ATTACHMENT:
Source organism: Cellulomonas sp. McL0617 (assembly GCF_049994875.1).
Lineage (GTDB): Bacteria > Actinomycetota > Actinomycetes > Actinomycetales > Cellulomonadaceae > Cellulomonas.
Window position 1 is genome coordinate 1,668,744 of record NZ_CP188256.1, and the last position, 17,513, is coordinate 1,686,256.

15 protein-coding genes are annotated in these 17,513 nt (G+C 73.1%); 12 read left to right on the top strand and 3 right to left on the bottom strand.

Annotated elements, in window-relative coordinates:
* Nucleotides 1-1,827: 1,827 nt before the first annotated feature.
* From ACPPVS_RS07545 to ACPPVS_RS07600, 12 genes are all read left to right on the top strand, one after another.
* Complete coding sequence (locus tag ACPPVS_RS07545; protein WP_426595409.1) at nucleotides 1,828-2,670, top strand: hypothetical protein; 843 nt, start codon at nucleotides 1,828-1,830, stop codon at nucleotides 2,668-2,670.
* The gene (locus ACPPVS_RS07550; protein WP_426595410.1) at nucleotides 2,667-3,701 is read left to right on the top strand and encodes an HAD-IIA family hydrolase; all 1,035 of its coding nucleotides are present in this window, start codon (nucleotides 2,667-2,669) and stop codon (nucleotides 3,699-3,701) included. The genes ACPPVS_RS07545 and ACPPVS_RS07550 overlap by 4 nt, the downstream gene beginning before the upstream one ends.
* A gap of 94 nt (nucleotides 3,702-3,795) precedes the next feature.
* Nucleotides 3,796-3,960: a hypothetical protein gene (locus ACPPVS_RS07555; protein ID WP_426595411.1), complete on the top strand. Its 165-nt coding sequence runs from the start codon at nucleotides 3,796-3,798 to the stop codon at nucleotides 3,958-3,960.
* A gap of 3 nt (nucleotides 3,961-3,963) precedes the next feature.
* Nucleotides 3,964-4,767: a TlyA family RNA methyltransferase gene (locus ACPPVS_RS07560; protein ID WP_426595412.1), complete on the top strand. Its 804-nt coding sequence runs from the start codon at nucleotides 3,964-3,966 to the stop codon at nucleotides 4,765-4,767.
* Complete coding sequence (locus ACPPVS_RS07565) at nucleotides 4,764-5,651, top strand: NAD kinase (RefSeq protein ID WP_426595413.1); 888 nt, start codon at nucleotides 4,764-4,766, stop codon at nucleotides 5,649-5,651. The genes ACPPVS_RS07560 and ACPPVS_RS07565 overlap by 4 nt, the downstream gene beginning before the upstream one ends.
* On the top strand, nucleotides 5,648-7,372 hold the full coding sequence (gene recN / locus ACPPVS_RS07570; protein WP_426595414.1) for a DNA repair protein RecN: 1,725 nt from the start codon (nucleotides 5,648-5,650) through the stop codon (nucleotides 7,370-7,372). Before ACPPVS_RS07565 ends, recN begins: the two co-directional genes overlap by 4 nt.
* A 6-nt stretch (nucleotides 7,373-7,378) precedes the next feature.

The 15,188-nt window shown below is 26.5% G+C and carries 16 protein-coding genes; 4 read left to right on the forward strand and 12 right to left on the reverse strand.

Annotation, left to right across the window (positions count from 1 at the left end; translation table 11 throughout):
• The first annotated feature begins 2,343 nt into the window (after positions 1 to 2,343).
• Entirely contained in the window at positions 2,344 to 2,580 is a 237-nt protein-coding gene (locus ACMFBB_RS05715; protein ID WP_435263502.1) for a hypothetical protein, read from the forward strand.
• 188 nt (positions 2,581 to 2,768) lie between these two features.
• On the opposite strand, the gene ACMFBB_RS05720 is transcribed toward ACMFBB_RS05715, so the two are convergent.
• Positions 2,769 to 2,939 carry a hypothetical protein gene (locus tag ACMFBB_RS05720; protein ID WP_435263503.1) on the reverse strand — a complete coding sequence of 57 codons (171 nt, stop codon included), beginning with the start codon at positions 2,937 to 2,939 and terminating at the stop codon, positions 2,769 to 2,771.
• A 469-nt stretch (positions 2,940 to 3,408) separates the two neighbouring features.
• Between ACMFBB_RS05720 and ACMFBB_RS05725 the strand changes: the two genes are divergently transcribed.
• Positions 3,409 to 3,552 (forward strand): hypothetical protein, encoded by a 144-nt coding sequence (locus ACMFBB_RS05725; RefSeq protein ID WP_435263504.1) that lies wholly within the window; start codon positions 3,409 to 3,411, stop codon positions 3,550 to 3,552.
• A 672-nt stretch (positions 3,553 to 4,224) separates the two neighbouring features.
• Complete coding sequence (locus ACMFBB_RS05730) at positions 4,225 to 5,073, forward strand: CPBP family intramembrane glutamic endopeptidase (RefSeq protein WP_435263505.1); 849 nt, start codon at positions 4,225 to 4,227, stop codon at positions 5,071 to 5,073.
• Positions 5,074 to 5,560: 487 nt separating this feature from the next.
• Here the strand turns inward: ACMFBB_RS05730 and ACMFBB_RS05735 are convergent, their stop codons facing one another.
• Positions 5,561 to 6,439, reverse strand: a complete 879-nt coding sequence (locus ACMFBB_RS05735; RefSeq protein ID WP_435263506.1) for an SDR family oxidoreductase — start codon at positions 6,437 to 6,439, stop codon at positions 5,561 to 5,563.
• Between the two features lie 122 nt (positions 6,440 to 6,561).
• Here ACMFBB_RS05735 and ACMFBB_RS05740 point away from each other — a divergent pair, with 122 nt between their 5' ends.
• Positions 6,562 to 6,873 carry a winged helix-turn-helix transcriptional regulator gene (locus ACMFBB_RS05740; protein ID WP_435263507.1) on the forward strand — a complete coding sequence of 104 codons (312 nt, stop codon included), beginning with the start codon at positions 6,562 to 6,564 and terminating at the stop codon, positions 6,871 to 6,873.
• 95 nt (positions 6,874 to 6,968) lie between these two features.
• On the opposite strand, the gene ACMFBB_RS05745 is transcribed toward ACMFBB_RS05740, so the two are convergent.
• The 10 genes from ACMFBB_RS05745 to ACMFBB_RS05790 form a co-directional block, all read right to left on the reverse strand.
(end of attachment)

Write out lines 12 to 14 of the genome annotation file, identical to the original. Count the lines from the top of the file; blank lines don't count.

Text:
* A gap of 3 nt (nucleotides 3,961-3,963) precedes the next feature.
* Nucleotides 3,964-4,767: a TlyA family RNA methyltransferase gene (locus ACPPVS_RS07560; protein ID WP_426595412.1), complete on the top strand. Its 804-nt coding sequence runs from the start codon at nucleotides 3,964-3,966 to the stop codon at nucleotides 4,765-4,767.
* Complete coding sequence (locus ACPPVS_RS07565) at nucleotides 4,764-5,651, top strand: NAD kinase (RefSeq protein ID WP_426595413.1); 888 nt, start codon at nucleotides 4,764-4,766, stop codon at nucleotides 5,649-5,651. The genes ACPPVS_RS07560 and ACPPVS_RS07565 overlap by 4 nt, the downstream gene beginning before the upstream one ends.